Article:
Posted: Mar 02, 2014 1:22 am
by Fallible
TMB wrote:Fallible, you said,
It's not that women aren't ''required'' to perform to the same level as men, it's that they can't. You could require them to run 100m in under 10 seconds all day long - you'd remain frustrated.

I agree with you and if I understand you correctly this means that this is due to a biologically immutable and cannot be changed.

Perhaps, but I don't know. It's the situation as it is at the moment at least.

If this is the case then can we not say the same about womens appearance being something that they will be judged upon more than men will be judged upon?

I don't really understand how you get to that from what I said. I can't see that the two are connected.

The same ''protection'' is given to male boxers who weigh less, disabled athletes and different age groups. Awards are still given out in all these areas as recognition for being the best in one's category.

I agree with you, however the awards usually have lesser value and the category protection only works in one way.

The awards usually have lesser value because overwhelmingly those who are the best are adult, able bodied men. My point is that you use the word ''protection'' to describe something that happens across every group, even that of adult able bodied men, who are ''protected'' from taking part with the best performers if they can't manage a certain time/height/length, and are left to compete lower down the scale for lesser rewards.

Also you keep referring to ''protection'', but I'm not sure that's what it is. It would seem to make sense that you pit those of comparable abilities against each other for various reasons - to ensure the contest is fair, to make it more exciting for the viewer, etc.

This means that a light heavy boxer can compete in a heavier group but a heavyweight boxer cannot compete downwards. Heavyweight fighters are given more value, just as ‘open’ competitors medals are worth more than the 50-60 year old category, just as the Olympics medals are seen as being of more value than para Olympics, for the simple reason is that the Olympics medals have no protection, it is the best of the best.

Again, the word ''protection''. You need to argue for why this word should be used. I don't understand much of what you said there about boxing, but those who perform the very best of all are obviously seen as the best - it just happens to be the case that built as they are, that's men the majority of the time. It seems to me that you are labelling any measures which enable anyone other than the very tip of the group called "able bodied, adult men" to compete in sporting events as protection. That seems an absurd stance to take.

However this is not the case in a number of sports when women are protected.

Again, that word.

Female Olympians enjoy the same elite status as male Olympians,

Because they represent the best of their group. Are you suggesting the fact that men out-perform them means that women should never be able to perform at the highest level, and that they are able to means they're being ''protected''? They're still elite athletes who have had to make qualifying times, etc. over months in order to gain a place on the squad.

the grand slam tennis tournaments pay female tennis players the same purse money as males, despite the fact that in both cases women are protected (presumably by benevolent sexism) from competing with men.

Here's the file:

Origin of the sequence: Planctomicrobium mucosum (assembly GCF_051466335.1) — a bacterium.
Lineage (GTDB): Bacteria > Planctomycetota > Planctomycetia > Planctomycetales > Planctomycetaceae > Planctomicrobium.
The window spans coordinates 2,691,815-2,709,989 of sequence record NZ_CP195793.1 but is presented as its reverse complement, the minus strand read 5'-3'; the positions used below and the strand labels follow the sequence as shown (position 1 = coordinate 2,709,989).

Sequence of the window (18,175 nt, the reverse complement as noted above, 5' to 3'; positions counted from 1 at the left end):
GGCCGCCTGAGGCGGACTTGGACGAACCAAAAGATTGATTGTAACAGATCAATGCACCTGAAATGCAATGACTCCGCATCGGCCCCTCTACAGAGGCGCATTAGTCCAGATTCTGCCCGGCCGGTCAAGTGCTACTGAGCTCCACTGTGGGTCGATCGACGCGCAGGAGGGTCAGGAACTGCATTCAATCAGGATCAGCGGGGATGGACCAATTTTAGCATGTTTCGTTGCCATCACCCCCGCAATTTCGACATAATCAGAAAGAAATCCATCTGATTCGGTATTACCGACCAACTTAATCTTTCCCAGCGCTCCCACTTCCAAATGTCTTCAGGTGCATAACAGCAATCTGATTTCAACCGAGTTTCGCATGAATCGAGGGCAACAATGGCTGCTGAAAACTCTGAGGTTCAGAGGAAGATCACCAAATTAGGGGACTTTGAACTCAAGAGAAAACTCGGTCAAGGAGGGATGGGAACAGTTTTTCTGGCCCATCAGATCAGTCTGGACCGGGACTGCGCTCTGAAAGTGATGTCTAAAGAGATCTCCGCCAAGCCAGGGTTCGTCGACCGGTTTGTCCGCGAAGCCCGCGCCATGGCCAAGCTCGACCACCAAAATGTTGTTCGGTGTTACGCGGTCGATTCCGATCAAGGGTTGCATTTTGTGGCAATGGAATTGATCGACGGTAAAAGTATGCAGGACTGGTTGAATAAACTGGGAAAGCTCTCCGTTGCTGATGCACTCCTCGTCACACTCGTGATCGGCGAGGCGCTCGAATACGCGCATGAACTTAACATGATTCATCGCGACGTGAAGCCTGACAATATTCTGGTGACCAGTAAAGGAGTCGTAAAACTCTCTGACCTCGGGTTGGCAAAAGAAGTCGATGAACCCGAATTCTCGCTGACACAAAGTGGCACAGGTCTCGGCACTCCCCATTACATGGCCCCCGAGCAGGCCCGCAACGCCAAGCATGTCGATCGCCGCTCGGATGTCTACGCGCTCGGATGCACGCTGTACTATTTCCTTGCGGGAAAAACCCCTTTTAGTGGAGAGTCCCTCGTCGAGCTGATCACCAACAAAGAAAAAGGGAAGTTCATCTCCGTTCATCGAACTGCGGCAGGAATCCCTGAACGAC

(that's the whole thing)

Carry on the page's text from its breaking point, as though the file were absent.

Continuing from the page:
I knew you were going to bring up the tennis thing. There have been complaints that the women in certain tournaments receive the same prize money as men, despite them playing less sets (this was not always the case, it was changed recently). What is ignored here is that it's the same amount of effort for them to reach the very highest level as it is for men. Having put in the same effort, it makes sense that they should be rewarded the same. That said, I see no reason why women should not play the same number of sets as men - the fact that they do not seems to be based on the idea that women can endure less. Yet they are able to for example run marathons of the same distance as men.

Since it is the case that in terms of sheer ability of sprinting etc, women are not capable of meeting the standards men are required to meet, then they will be judged on something more subtle and that is their appearance.

What are you talking about? They're judged on and rewarded for their sporting achievements when they are competing.

Simple observation shows that this is exactly what does happen. Elite females, just like actresses and models are very much judged upon their appearance, what they wear, what they do with their hair etc, and for those women that win these contests against other women, they get big rewards and have significant power. But other women are losers in this contest as well.

You're mixing up how they're seen by the general public or media with how they're seen by those within the sporting arena, as far as I can see. Unless you mean to suggest that women get medals for looking nice, which is obviously crap.

Politically should we not argue that male actors should get as much attention on the red carpet for the way they dress as the women, or that male models should be household names just as female supermodels are? The reality is that these mechanism operate on market forces and the results show just how these genders differences work. What is different is the sense that women are victims in these cases and males are not, there is no lobby for men to get extra benefits through their looks, while women do take advantage of the power their looks give them, but they also want to be free of the responsibility that comes with this.

Nope, it's no good. I've read and re-read this and it still seems to be a big non-sequitur.